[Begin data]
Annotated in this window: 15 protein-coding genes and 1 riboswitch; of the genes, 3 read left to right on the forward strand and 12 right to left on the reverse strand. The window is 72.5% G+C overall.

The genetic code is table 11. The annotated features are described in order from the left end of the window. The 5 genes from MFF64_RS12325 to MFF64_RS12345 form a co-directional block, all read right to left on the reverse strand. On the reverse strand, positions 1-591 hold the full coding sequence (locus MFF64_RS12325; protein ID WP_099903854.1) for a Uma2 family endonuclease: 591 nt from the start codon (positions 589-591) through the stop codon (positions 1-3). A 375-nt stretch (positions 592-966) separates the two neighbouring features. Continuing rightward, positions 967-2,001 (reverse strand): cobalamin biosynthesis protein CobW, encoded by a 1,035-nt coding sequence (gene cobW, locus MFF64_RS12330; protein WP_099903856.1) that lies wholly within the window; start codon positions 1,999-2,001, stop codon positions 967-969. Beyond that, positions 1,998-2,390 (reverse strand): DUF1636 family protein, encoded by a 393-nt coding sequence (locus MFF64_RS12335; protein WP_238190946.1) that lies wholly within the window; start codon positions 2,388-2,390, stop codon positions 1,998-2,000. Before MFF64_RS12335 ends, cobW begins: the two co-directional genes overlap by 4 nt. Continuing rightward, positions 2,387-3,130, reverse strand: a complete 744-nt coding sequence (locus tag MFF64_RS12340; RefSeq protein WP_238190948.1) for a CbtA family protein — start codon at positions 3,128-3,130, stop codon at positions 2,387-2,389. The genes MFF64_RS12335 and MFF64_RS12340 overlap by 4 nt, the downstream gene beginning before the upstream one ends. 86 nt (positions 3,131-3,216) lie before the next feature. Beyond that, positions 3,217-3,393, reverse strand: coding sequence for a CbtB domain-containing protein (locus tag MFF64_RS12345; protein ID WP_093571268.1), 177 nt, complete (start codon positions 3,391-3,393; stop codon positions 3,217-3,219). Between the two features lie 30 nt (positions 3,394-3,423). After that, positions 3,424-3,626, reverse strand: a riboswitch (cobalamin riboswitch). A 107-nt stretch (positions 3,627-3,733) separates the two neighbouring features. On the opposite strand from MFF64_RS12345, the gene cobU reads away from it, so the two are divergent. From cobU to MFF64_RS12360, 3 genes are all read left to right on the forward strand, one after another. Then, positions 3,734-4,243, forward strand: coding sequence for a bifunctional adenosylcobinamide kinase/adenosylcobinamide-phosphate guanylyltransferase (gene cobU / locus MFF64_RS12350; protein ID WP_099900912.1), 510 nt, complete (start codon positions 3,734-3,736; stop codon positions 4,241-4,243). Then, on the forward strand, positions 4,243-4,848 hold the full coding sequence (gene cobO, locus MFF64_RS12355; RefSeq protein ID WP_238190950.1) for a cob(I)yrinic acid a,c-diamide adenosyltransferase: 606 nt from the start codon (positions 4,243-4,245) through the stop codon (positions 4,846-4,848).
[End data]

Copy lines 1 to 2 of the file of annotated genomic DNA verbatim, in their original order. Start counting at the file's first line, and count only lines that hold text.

Annotated in this window: 15 protein-coding genes and 1 riboswitch; of the genes, 3 read left to right on the forward strand and 12 right to left on the reverse strand. The window is 72.5% G+C overall.

The genetic code is table 11. The annotated features are described in order from the left end of the window. The 5 genes from MFF64_RS12325 to MFF64_RS12345 form a co-directional block, all read right to left on the reverse strand. On the reverse strand, positions 1-591 hold the full coding sequence (locus MFF64_RS12325; protein ID WP_099903854.1) for a Uma2 family endonuclease: 591 nt from the start codon (positions 589-591) through the stop codon (positions 1-3). A 375-nt stretch (positions 592-966) separates the two neighbouring features. Continuing rightward, positions 967-2,001 (reverse strand): cobalamin biosynthesis protein CobW, encoded by a 1,035-nt coding sequence (gene cobW, locus MFF64_RS12330; protein WP_099903856.1) that lies wholly within the window; start codon positions 1,999-2,001, stop codon positions 967-969. Beyond that, positions 1,998-2,390 (reverse strand): DUF1636 family protein, encoded by a 393-nt coding sequence (locus MFF64_RS12335; protein WP_238190946.1) that lies wholly within the window; start codon positions 2,388-2,390, stop codon positions 1,998-2,000. Before MFF64_RS12335 ends, cobW begins: the two co-directional genes overlap by 4 nt. Continuing rightward, positions 2,387-3,130, reverse strand: a complete 744-nt coding sequence (locus tag MFF64_RS12340; RefSeq protein WP_238190948.1) for a CbtA family protein — start codon at positions 3,128-3,130, stop codon at positions 2,387-2,389. The genes MFF64_RS12335 and MFF64_RS12340 overlap by 4 nt, the downstream gene beginning before the upstream one ends. 86 nt (positions 3,131-3,216) lie before the next feature. Beyond that, positions 3,217-3,393, reverse strand: coding sequence for a CbtB domain-containing protein (locus tag MFF64_RS12345; protein ID WP_093571268.1), 177 nt, complete (start codon positions 3,391-3,393; stop codon positions 3,217-3,219). Between the two features lie 30 nt (positions 3,394-3,423). After that, positions 3,424-3,626, reverse strand: a riboswitch (cobalamin riboswitch). A 107-nt stretch (positions 3,627-3,733) separates the two neighbouring features. On the opposite strand from MFF64_RS12345, the gene cobU reads away from it, so the two are divergent. From cobU to MFF64_RS12360, 3 genes are all read left to right on the forward strand, one after another. Then, positions 3,734-4,243, forward strand: coding sequence for a bifunctional adenosylcobinamide kinase/adenosylcobinamide-phosphate guanylyltransferase (gene cobU / locus MFF64_RS12350; protein ID WP_099900912.1), 510 nt, complete (start codon positions 3,734-3,736; stop codon positions 4,241-4,243). Then, on the forward strand, positions 4,243-4,848 hold the full coding sequence (gene cobO, locus MFF64_RS12355; RefSeq protein ID WP_238190950.1) for a cob(I)yrinic acid a,c-diamide adenosyltransferase: 606 nt from the start codon (positions 4,243-4,245) through the stop codon (positions 4,846-4,848).